Tuesday, March 11, 2014

Christians, Let Nice Politics Prevail



It is one of two topics that has a way of bringing out the ugly, hateful, and mean in even the best of us. We let our emotions get all tied up in it, as we see others' differences as personal attacks. It is one of two topics on which we base our most fundamental and most deeply held values. It can strain or even end the closest of friendships. It divides us even if we are united about all other things. And yes, even in the Christian community, we allow our disagreements to turn into shouting matches or to decide to walk away from each other. Politics.

The Problem

We Christians in the West, and particularly in the US, are blessed to live in a democracy. The beauty of it lies in the fact that we can actively participate in it, petition our politicians for change, and we can even criticize our political leaders and disagree on politics. In so many countries, people are denied their human rights in these basic matters. We Christians have, in recent decades, grown very politically active. Yet in this political activity so many of us seem to have gotten involved in the wrong ingredients. Many Christians subscribe to staunch Conservative views, as the "religious right." Their support of the Republican party lies in prioritizing the sanctity of the life of the unborn, traditional marriage, and the work ethic. Nothing wrong with that! Another major faction in the Christian community subscribe to the Progressive view, as the "religious left." They base their support on the Biblical ethics of compassion for the poor, equal rights for the disenfranchised in society, strengthening workers through economic incentives, and promoting the celebration of our differences. Nothing wrong with that! There is, in my opinion, a valid place in the Body of Christ for both viewpoints. There is no place for sitting in judgment on each other, fighting with other, and shunning each other over our different views. Yet that is what I see going on in my Facebook network too often. And yes, it happens among us Christians.

My Experience

Because of my life experience, I had never identified fully with the "religious right" and I did not feel that I really fit in with them. "Christians don't let Christians vote Democrat," one bumper sticker at a Lutheran church we attended at the time, declared. In another church, a person was talking in a low voice, thinking we could not hear her, I guess. The topic was national health care. In a low voice, she stated, "I agree that people ought to have health insurance. I just do not think that it is the government's responsibility to provide it." I can go on and on. Those were two relatively mild examples. One day I requested a fellow church member to sign a petition to the Governor to reverse Medicaid cuts imposed on us by then Governor Matt Blunt. She refused to support me, saying, "I hate to take it out on the children, but people use EBT cards to buy alcohol. So I can't support this. Call it the sins of the fathers being visited on the children, but that's how I feel." So I was more attracted to the Progressive view, except for the view on marriage equality for gays and lesbians and the apparent silence on abortion. When I began to "friend" Christians and expand my social networks, I found that the overwhelming majority subscribed to Conservative views and disliked President Obama. A Facebook page, Christians Against Obama, sprung up and had much support among the Christian community. I found myself hiding many posts that vilified President Obama, and too many of those posts were by Christians. The one time I could not take any more Obama-bashing by a Christian Facebook friend, and I kindly but honestly called her out on it. She "unfriended" me. Given how even we Christians allow our biases, hate, and fear rule us when we discuss politics or religion, I regret simply doing what I usually do, ignore her over-the-top post. But, should I have to? Shouldn't we Christians engage each other on topics we care about, disagree but remain united in love?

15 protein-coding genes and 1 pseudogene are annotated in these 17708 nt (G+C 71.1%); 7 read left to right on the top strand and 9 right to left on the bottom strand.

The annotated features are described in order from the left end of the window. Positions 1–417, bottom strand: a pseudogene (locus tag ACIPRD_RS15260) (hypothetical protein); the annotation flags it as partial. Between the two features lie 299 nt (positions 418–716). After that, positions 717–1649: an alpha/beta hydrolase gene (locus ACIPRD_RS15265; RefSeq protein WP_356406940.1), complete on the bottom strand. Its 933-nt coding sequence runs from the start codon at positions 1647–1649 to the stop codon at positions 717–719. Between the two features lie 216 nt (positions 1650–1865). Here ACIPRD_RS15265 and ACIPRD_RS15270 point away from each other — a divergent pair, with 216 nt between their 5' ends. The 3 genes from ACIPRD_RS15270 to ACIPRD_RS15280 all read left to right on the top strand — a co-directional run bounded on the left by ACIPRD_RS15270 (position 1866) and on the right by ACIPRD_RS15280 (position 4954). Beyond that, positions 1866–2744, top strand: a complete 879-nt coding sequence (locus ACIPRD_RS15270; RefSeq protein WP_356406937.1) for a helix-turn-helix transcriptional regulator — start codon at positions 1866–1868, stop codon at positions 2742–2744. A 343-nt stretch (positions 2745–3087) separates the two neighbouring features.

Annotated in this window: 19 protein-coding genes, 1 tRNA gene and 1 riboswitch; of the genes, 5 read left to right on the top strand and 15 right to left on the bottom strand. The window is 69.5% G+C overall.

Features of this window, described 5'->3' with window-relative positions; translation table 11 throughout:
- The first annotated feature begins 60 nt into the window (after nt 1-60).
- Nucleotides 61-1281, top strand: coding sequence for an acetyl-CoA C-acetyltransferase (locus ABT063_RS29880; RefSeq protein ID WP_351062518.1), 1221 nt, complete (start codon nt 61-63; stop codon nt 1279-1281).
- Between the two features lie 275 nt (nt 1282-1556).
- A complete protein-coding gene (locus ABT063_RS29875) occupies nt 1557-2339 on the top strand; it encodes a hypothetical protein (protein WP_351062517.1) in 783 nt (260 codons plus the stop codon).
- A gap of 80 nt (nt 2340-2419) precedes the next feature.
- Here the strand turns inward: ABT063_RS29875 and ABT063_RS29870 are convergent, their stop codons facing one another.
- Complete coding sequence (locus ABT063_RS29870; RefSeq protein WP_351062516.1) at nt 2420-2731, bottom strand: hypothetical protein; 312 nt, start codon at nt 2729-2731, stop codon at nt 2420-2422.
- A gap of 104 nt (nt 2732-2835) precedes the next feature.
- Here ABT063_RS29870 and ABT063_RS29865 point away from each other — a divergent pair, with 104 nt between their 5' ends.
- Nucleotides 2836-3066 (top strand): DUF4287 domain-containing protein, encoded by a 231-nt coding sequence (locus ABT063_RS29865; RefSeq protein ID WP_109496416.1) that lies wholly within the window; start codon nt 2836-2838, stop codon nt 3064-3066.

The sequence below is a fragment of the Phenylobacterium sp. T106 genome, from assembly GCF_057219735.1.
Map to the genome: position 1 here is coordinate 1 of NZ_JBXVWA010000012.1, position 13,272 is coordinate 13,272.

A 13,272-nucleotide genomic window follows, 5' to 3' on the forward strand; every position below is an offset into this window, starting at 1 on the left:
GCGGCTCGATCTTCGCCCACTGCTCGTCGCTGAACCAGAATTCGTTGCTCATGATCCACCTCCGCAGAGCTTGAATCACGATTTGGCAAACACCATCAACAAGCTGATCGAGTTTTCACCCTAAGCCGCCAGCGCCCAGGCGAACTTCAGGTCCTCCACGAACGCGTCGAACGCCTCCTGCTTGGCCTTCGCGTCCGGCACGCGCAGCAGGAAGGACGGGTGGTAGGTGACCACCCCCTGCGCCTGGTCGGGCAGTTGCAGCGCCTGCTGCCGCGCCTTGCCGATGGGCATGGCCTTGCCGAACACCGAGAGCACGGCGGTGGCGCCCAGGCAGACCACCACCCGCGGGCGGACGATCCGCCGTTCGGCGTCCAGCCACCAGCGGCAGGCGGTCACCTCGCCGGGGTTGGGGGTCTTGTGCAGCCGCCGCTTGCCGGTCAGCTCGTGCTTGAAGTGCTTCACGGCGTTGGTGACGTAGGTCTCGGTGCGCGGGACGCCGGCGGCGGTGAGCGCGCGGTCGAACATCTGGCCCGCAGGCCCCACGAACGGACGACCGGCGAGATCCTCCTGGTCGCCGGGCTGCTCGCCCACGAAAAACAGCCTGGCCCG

The Solution

Where does this leave us? I know I have lost Facebook friendships because people did not like my politics. One of those deletions came from a Christian Facebook friend whom I had supported, encouraged, and prayed for. This lets me know that political differences often serve as deal-breakers even when relationships are otherwise good. Maybe, given how this topic puts people so emotionally on edge, and obviously put my Christian Facebook's emotions on edge, I should just have shut up and hidden her post in my feed. That is the sinful nature that resides even in us Christians. But even though some Christians seem to think we are exempted from honoring our President, the command still applies to us. Yet in too many Christian posts, I see that command being ignored or disobeyed. When the Bible tells, "We must obey God before man," He did not mean that we become anti-Government or spread hate about the President. Yes, I know that our politicians have failed us in many ways. They have lied to us. They put their petty party differences before our national good. Many of them fall prey to their passions and disgrace their high offices. I get disgusted, too. Yet we are told to pray for them. God obviously knew that politicians need a lot of prayer! Maybe if we all prayed more and attacked each other and our Government less, the world would be a better place. Right?

Let's be nice in our politics, brothers and sisters in Christ. As Jesus prayed for all of us the night before His crucifixion, "My prayer is that they be one." It's called unity in diversity.

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